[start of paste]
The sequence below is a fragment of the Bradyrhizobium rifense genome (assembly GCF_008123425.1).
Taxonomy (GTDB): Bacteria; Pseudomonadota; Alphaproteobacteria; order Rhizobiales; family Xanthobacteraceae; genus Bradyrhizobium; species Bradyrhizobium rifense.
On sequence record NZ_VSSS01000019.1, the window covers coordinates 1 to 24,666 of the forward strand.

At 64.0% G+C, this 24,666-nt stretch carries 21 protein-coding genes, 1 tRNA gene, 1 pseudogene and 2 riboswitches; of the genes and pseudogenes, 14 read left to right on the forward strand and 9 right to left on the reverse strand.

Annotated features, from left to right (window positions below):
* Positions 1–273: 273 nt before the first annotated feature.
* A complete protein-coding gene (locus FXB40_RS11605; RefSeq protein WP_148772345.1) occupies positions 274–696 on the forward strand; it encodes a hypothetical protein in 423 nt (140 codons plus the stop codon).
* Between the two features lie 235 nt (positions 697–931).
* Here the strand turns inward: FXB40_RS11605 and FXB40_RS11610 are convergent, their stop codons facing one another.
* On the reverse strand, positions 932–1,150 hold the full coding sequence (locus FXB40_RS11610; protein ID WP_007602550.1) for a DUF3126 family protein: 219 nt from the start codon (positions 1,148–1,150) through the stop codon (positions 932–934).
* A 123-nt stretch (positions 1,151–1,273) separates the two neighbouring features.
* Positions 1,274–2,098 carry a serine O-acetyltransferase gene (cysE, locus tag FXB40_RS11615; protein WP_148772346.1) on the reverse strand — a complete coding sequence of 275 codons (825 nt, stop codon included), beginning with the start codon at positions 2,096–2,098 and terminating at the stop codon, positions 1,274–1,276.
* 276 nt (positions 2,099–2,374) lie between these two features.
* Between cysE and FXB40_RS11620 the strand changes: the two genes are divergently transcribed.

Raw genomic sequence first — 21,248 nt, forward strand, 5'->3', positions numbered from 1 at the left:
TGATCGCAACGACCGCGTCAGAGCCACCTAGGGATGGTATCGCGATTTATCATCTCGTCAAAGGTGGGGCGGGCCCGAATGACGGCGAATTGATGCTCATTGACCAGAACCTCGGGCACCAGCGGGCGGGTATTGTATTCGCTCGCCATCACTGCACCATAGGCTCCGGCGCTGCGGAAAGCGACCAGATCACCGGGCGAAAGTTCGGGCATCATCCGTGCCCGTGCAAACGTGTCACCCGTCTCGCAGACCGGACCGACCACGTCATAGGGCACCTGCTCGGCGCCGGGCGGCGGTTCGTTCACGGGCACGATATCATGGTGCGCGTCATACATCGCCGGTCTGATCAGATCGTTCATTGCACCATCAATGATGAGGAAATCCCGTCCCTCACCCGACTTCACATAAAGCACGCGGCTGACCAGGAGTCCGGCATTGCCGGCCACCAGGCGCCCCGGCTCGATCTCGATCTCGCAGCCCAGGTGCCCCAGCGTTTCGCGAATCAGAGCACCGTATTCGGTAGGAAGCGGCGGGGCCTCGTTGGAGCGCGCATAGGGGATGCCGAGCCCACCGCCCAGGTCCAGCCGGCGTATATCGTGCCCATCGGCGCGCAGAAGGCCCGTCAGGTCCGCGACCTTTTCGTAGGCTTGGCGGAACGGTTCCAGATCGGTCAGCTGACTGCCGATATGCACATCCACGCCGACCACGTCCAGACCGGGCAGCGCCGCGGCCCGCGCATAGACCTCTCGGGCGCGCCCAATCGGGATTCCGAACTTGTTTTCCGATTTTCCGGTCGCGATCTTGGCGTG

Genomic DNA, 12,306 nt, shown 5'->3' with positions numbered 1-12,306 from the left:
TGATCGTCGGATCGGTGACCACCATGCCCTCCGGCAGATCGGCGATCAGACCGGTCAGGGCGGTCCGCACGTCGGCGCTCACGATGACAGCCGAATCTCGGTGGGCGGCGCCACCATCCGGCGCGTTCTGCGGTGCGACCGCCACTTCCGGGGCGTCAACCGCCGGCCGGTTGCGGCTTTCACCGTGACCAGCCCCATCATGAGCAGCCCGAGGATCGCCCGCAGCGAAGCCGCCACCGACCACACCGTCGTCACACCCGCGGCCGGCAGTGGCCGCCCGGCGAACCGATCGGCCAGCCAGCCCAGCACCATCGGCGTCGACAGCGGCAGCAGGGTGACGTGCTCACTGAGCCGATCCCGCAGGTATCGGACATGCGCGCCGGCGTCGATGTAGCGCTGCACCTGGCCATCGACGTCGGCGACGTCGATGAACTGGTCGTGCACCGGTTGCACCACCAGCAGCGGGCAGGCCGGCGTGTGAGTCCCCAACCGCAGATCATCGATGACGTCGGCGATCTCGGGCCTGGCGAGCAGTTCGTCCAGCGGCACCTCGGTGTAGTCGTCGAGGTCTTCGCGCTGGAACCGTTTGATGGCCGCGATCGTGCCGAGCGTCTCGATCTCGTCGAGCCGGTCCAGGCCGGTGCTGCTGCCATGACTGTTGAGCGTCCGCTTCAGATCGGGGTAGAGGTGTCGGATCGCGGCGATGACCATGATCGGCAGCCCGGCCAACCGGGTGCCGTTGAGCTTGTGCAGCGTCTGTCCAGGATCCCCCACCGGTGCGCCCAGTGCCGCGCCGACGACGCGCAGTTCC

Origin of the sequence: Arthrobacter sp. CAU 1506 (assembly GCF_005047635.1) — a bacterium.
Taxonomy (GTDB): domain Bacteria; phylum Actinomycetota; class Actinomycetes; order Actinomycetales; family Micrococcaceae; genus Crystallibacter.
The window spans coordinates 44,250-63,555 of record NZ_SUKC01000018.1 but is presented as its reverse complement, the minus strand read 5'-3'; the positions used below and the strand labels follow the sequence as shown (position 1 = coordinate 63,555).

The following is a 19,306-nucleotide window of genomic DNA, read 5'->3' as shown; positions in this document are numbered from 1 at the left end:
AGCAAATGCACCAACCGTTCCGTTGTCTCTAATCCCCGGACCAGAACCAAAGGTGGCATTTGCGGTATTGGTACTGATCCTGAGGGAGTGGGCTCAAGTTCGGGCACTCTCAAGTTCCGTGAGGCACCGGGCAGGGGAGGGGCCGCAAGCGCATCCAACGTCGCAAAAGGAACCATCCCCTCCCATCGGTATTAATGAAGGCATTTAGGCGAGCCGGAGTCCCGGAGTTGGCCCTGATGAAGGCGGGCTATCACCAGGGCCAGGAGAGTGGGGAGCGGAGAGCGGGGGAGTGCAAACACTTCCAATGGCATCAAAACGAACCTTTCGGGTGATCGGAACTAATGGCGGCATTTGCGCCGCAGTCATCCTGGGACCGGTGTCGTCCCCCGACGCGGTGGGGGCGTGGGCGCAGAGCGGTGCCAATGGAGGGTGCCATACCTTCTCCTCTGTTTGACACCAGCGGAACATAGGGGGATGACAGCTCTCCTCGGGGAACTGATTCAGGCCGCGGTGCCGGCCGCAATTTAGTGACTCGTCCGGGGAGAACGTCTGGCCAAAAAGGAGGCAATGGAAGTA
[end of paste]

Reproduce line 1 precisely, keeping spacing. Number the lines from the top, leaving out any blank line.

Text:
The sequence below is a fragment of the Bradyrhizobium rifense genome (assembly GCF_008123425.1).